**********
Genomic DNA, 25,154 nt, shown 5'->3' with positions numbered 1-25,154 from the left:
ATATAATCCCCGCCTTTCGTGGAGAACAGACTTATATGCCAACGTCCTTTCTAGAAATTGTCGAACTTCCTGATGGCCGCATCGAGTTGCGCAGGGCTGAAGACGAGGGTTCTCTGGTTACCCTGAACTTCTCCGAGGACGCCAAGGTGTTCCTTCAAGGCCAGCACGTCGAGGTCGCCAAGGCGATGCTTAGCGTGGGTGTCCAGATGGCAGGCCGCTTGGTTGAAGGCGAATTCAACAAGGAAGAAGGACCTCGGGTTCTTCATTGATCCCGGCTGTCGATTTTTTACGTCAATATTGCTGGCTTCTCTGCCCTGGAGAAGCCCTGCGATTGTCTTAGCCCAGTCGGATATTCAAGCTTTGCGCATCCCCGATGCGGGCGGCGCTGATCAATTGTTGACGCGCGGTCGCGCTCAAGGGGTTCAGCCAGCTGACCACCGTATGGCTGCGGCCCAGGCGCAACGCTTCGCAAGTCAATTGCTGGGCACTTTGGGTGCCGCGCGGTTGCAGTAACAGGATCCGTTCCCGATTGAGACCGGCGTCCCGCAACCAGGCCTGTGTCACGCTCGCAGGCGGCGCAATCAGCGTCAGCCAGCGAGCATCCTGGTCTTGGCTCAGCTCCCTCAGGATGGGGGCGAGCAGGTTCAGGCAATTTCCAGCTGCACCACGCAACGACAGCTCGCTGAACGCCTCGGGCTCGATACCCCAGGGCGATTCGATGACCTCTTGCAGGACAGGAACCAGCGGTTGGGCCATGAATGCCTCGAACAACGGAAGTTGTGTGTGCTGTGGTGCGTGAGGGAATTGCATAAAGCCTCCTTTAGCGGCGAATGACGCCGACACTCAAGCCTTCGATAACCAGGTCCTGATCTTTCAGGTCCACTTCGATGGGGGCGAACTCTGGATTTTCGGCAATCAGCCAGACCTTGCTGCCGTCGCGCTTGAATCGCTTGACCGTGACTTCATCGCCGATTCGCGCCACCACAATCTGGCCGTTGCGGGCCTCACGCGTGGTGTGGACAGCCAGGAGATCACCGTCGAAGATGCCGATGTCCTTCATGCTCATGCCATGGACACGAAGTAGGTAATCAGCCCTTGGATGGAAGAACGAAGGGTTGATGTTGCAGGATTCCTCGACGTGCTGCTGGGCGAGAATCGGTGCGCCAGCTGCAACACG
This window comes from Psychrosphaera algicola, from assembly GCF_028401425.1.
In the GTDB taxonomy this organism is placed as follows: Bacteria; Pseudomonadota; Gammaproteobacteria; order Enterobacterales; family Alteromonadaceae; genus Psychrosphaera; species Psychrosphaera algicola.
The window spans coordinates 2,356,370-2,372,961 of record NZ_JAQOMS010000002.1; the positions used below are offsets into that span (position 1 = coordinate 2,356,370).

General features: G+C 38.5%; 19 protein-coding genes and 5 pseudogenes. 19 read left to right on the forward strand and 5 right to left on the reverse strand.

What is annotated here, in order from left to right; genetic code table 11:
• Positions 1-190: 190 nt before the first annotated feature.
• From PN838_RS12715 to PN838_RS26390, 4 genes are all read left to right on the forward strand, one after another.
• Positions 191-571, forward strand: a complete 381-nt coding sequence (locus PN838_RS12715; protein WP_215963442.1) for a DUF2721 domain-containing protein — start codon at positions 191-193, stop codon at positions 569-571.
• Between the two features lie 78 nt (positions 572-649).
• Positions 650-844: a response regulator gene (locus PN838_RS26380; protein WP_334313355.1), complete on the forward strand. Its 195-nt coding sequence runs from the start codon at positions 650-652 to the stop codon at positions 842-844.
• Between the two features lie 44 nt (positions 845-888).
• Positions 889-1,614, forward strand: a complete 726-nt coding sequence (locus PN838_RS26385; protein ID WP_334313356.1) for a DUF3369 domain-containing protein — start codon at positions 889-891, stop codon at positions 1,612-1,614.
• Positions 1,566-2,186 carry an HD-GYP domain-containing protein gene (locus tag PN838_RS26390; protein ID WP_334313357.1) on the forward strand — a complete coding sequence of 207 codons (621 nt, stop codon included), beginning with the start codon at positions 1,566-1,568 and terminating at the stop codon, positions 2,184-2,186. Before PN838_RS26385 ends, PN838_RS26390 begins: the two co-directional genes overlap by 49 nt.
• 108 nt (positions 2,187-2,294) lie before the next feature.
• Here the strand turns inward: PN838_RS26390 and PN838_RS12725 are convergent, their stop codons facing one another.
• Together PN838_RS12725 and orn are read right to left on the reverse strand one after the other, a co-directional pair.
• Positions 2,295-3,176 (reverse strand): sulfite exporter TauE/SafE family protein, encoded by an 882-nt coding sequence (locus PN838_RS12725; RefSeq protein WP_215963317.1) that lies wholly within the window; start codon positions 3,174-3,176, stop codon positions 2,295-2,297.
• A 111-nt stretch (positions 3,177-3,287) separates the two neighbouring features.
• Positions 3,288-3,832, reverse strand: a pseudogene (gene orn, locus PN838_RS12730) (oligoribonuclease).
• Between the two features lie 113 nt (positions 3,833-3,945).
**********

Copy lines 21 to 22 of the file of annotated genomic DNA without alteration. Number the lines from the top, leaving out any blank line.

• Positions 3,288-3,832, reverse strand: a pseudogene (gene orn, locus PN838_RS12730) (oligoribonuclease).
• Between the two features lie 113 nt (positions 3,833-3,945).